GRAND RAPIDS, Mich. (WOOD) — An East Grand Rapids priest says Catholic Church teachings required him to deny Holy Communion to a prominent Kent County judge who is gay.
“I’ve taught what all of the popes who have ever said something about the emergent family have said up to and including Pope Francis,” Rev. Scott Nolan told News 8 Wednesday.
At 33, Nolan, a Muskegon County native, is what the Catholic Church says it needs more of: young priests. Church leadership valued Nolan enough that three years after his ordination, he took the helm at the venerable 96-year-old St. Stephen in East Grand Rapids.
He led the church through a significant building program that 62-year parishioner Kent County District Court Judge Sara Smolenski says she contributed $7,000 to.
But Saturday, he called Smolenski, who has been married to her wife for three years, to tell her that she should not come forward for Communion at the church where she was baptized.
“I try to be a good and faithful servant to our Lord Jesus Christ. My faith is a huge part of who I am. But it is the church that made that faith, the very church where he is taking a stance and saying ‘Ho-ho, not you,” Smolenski told News 8.
Nolan told News 8 that Catholic teaching gives him no choice. He said the taking of the Eucharist is an act of saying that recipients are in actual communion with the Church and that they are accepted into the eternal universal body of believers.
“Some of that criteria are just around what’s happening in that person’s life and what do they believe and what are they doing and what are they not doing,” Nolan said.
He said that he never wants his conversations about receiving Communion to be public, but that denial happens with some degree of regularity.
Smolenski believes his actions are not what the Catholic Church should be about.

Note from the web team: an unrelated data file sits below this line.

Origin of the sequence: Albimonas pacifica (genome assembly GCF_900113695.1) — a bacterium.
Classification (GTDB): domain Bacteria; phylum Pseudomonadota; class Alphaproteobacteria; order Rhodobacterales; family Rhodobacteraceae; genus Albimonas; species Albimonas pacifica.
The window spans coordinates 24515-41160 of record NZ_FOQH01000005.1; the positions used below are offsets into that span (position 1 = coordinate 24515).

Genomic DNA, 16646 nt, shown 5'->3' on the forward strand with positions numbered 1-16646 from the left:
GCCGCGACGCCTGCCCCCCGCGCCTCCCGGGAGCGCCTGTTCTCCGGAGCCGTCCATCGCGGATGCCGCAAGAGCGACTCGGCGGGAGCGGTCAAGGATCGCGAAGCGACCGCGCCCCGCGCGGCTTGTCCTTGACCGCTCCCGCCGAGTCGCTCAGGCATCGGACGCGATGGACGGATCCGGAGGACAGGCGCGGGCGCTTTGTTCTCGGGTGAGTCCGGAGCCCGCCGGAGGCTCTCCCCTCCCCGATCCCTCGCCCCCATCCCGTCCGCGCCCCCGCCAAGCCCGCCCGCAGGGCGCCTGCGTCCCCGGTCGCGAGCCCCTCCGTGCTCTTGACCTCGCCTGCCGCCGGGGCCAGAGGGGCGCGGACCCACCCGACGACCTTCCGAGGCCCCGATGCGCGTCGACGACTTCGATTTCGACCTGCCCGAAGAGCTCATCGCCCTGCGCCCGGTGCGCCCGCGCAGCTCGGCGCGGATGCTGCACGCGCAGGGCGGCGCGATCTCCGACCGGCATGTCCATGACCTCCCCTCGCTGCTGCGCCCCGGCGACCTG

“How come all these other priests everywhere — good and decent, wonderful priests — they know me and they give me Communion?’ Smolenski asked.
“That other priests do or don’t do something is to say, OK, I’m not the one responsible for them,” Nolan said in response to that.
He acknowledged that his parish’s membership has dropped and at the school, which once had a 40% non-Catholic student body, has lost a lot of students. He also acknowledges that the denial of the sacrament causes pain to those denied.
“To me, this is also a cause of great sadness in my own life as a priest,” Nolan said.
But he denies that his actions are discriminatory against the LGBTQ community.
“It might look like it is discriminatory or particular or specific or targeted but I disagree,” Nolan said. “Bishop, who is the principal of unity of the Catholic Church Here in West Michigan has been and is supportive of me.”
That was confirmed in a Wednesday statement from the Diocese that says same-sex marriage is not condoned by church teachings and that Nolan’s actions were appropriate.
“Those who approach the Body and Blood of Christ may not wound that same Body by creating scandalous distinctions and divisions among its members,” the statement reads. “…No community of faith can sustain the public contradiction of its beliefs by its own members. This is especially so on matters as central to Catholic life as marriage, which the Church has always held, and continues to hold, as a sacred covenant between one man and one woman.
“Father Nolan approached Judge Smolenski privately. Subsequent media reports do not change the appropriateness of his action, which the diocese supports,” the statement concludes.
Despite the wishes of some in his own parish, Nolan said he is not going anywhere.
“I think this is the movement of the Holy Spirit is to have me be the pastor here until the Bishop decides otherwise. Yes, I think I am the right person for the parish,” he said.